An Early Hispanic Texas League Star

Leo “Najo” Alaniz
Early 20th Century
Mexican-American Baseball Pioneer

The best quick study of Leo Alaniz’s family history and life-in-baseball story is available on Wikipedia. A deeper treatment is most probably available in “Baseball’s First Mexican-American Star: The Amazing Story of Leo Najo“, written in 2008 by Noe Torres. 

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Excerpt from Wikipedia ….

Early Life

Leo Najo was born Leonardo Alanis on February 17, 1899 in the small town of La Lajilla, located in the municipality of Doctor Coss in Nuevo LeónMexico. When Najo was 10, his mother moved the family to the nearby town of Mission, Texas, where she purchased a small tavern and operated it successfully for many years afterward. Najo lived in Mission for the rest of his life. The family’s financial stability allowed the youth to spend much of his time playing the relatively new game of baseball, which was very popular along the Texas-Mexico border at the start of the 20th century.[3]

In the early 1920s, Najo and several other young men in Mission formed a town semi-pro team, the Mission 30-30s, named after the Winchester Model 1894 rifle, which was popularly known as the 30-30 rifle. The 30-30s became a baseball institution in Mission, existing until the mid-1960s. A number of famous South Texans besides Najo played on the 30-30s team, including future Dallas Cowboys coach Tom Landry and future U.S. Congressman Kika de la Garza.[3]

Because playing semi-pro ball in Mission was only bringing in about $6 per week, Najo also played for other South Texas teams, including the Milmo Bank team of Laredo, Texas. Najo also played with some of the very earliest organized teams in Mexico, including the Cuauhtemoc Brewery team of Monterrey in 1922. The Cuauhtemocs are viewed by baseball historians as an important early Mexican franchise and a forerunner of the highly successful Sultanes de Monterrey in the modern Mexican League.[4]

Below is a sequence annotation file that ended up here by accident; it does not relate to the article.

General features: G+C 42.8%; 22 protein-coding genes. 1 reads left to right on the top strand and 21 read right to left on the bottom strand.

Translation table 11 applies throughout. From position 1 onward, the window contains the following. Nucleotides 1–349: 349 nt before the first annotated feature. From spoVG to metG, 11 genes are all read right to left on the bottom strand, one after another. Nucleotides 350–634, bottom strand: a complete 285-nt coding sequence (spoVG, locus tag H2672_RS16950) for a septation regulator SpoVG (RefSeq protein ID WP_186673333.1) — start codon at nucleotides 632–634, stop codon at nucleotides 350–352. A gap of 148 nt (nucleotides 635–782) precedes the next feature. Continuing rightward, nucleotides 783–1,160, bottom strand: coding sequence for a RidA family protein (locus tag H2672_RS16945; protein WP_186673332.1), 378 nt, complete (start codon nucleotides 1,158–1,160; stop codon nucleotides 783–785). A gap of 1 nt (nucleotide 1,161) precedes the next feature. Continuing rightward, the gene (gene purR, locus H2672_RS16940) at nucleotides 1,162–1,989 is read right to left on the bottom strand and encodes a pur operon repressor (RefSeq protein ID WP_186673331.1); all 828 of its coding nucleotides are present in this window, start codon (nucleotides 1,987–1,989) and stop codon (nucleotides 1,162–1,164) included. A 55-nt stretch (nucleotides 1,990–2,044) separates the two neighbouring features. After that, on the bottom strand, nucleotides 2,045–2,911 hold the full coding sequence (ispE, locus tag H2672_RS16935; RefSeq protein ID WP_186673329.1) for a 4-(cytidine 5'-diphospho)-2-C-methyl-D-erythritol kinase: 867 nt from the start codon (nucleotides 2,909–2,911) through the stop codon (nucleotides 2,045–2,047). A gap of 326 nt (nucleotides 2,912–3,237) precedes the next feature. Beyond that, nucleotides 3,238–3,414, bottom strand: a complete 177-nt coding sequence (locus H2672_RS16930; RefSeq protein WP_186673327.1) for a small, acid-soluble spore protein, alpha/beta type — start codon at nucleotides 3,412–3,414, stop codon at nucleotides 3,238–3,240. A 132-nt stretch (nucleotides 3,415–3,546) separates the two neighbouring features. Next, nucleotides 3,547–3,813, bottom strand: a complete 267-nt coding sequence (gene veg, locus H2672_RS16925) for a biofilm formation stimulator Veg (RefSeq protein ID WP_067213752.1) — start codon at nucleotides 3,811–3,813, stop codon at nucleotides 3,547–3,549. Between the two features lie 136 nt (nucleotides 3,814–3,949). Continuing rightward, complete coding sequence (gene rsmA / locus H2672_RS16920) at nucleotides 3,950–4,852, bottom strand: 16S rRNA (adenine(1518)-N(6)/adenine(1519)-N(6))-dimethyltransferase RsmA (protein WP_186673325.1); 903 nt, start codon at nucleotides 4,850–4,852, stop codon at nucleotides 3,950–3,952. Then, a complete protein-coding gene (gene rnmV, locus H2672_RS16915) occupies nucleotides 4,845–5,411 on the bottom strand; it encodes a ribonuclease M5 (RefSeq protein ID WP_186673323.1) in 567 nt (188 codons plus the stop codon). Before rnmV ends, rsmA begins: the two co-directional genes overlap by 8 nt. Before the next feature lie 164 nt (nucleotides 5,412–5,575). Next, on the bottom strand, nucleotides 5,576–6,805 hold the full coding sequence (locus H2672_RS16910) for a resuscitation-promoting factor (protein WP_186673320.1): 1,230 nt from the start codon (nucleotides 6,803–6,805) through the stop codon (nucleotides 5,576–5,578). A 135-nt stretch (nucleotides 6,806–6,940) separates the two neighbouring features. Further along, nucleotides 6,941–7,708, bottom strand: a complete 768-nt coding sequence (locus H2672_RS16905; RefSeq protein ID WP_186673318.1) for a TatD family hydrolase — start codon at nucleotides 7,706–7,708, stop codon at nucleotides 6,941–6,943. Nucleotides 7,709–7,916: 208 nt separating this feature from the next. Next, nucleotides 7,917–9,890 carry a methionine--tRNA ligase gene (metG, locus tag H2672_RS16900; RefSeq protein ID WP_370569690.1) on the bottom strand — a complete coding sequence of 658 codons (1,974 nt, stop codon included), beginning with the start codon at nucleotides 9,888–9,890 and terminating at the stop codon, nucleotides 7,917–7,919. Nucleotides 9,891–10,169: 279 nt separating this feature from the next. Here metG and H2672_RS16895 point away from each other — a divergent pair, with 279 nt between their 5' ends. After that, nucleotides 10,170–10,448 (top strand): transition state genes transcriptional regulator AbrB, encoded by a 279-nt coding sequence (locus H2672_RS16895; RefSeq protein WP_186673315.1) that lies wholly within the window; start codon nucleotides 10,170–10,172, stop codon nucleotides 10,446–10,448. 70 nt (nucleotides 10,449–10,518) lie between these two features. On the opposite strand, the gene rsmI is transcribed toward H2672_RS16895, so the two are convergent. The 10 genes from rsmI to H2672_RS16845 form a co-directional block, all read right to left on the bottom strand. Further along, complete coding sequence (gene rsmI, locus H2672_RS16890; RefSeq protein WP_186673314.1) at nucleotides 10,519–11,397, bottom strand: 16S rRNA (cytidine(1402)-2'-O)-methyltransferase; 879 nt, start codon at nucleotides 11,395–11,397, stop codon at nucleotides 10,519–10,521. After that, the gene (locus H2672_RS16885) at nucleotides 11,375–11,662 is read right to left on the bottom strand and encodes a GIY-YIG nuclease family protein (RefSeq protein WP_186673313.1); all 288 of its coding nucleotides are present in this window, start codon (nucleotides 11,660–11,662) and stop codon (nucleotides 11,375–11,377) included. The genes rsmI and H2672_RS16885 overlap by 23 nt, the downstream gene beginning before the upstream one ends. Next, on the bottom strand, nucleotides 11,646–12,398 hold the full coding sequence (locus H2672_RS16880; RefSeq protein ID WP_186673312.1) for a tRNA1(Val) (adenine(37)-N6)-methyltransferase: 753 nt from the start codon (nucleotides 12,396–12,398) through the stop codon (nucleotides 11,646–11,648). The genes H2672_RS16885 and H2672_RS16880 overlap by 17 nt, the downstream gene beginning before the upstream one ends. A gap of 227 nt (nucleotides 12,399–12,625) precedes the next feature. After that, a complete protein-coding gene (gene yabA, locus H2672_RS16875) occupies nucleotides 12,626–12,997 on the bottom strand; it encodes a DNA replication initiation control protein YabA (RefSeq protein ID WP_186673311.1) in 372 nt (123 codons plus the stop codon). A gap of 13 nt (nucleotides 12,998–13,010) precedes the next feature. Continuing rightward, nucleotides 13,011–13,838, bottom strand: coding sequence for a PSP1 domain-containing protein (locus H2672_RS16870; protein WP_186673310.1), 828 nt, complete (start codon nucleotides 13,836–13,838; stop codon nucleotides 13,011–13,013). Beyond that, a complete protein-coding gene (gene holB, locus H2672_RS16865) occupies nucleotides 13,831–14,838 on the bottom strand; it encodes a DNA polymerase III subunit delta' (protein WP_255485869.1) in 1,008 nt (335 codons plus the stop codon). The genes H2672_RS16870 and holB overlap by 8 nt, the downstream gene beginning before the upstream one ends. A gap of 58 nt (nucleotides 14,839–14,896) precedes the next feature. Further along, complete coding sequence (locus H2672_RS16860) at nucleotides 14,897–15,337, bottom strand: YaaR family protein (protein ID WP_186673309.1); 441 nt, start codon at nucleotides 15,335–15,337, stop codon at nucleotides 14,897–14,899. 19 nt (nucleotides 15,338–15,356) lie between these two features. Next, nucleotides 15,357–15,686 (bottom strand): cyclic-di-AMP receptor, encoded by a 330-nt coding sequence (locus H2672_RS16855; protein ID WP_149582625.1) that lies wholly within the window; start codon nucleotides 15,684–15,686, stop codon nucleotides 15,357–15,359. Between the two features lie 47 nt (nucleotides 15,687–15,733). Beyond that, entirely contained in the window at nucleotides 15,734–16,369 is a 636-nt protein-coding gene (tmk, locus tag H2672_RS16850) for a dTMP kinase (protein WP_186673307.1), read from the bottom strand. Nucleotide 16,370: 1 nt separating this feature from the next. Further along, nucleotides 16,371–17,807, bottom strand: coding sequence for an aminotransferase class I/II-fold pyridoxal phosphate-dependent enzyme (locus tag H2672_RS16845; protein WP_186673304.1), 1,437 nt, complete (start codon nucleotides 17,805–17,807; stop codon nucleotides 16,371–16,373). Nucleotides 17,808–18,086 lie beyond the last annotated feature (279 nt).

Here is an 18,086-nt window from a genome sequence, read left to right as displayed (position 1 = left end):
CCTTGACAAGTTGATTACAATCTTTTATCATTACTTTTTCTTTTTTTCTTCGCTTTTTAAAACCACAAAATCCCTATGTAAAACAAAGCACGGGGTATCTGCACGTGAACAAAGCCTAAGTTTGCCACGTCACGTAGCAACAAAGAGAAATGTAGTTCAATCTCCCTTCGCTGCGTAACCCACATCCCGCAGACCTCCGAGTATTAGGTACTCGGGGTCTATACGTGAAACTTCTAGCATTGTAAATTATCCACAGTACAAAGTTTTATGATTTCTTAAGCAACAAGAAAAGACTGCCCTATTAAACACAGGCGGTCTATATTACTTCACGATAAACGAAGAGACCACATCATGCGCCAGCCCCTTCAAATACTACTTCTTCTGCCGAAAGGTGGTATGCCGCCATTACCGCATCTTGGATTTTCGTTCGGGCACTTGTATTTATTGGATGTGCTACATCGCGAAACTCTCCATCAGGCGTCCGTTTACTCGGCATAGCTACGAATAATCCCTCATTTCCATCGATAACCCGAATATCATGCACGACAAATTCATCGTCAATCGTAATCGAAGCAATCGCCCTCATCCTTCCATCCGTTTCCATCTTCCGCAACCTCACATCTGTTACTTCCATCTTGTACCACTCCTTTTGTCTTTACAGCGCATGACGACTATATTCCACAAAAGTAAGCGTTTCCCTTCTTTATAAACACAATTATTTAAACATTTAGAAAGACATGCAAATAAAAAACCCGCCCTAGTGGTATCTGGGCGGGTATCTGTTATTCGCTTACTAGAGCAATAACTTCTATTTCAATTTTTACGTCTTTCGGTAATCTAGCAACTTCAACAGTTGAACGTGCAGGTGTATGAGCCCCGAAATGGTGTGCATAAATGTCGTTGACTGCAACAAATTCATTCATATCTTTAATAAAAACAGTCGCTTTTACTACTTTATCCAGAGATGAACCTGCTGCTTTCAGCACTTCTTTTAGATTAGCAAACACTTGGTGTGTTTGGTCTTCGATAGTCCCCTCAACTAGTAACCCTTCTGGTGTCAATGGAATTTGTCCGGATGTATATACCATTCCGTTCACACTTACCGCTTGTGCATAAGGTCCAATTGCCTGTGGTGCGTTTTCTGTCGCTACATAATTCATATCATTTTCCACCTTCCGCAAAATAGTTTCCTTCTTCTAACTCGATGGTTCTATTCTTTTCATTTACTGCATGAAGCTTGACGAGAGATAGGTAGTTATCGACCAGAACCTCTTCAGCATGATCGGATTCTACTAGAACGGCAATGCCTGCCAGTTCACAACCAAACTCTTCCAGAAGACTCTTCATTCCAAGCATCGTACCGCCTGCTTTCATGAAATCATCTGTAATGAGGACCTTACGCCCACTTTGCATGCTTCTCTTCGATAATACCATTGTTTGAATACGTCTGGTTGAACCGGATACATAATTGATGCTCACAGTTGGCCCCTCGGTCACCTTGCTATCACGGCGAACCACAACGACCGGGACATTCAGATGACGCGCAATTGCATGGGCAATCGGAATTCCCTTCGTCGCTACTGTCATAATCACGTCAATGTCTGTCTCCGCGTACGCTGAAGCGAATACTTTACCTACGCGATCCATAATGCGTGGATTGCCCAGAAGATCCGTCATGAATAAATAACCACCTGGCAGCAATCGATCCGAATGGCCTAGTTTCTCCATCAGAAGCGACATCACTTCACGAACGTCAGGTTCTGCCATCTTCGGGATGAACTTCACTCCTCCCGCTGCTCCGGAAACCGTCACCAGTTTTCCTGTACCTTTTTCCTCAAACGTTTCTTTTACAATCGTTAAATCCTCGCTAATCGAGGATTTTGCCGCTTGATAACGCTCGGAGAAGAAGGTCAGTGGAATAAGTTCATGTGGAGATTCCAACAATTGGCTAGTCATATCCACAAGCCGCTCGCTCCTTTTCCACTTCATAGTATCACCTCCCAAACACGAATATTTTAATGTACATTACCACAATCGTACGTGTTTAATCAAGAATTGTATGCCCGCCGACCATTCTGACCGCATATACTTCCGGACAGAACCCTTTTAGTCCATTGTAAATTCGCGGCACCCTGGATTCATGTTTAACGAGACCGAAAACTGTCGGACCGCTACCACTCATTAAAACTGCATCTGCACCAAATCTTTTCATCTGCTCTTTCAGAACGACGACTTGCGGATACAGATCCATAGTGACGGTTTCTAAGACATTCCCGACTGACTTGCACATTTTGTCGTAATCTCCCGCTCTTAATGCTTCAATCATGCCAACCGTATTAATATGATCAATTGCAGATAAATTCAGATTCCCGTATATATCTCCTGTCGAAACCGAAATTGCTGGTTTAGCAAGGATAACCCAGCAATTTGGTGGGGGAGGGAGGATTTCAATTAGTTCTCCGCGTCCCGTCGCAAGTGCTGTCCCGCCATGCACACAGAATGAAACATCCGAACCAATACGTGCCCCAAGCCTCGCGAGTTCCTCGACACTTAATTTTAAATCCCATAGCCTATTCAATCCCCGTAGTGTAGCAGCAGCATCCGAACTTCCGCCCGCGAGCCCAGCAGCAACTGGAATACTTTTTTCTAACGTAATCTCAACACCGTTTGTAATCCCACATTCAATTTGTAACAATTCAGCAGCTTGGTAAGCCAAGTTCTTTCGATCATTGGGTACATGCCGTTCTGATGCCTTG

It was during Najo’s early, semi-pro playing days that he began using “Najo” as his playing name. Relatives believe the name derived from the Spanish word for rabbit, “conejo”, given to Najo by fans because of his fast base running.[3]

Because of his natural speed and catching ability, Najo mostly played center field, although he often played the other outfield positions and, rarely, the infield. In addition to being an above-average hitter (.321 lifetime batting average), Najo excelled at drawing walks and stealing bases, and he was often the team’s leadoff hitter. In his twenties, he stood 5-foot-9 and weighed 144 pounds.[3]

The Transition to Professional Baseball

During the early 1920s, Najo’s Milmo Bank team occasionally traveled to San Antonio, Texas for games against semi-pro teams there. During one of these visits, Najo was “discovered” by a scout with the San Antonio Bears of the Class A Texas League. He was signed in December 1923 and played his first pro game on April 16, 1924 at San Antonio’s League Park, leading off and playing right field for the Bears against the Galveston Sand Crabs. By his participation in that game, he became one of the first Mexicans to play U.S. professional baseball. Baseball historians also believe Najo was the first Mexican to play in the Texas League, which was established in 1888.[3]

Later in 1924, forced to reduce their roster, the San Antonio Bears “lent” Najo to the Class D Tyler, Texas Trojans, where he led the team to the championship of the East Texas League, finishing third in the league in batting and earning a .992 fielding average. Najo received recognition for his fast base running and acrobatic catches in the outfield.[3]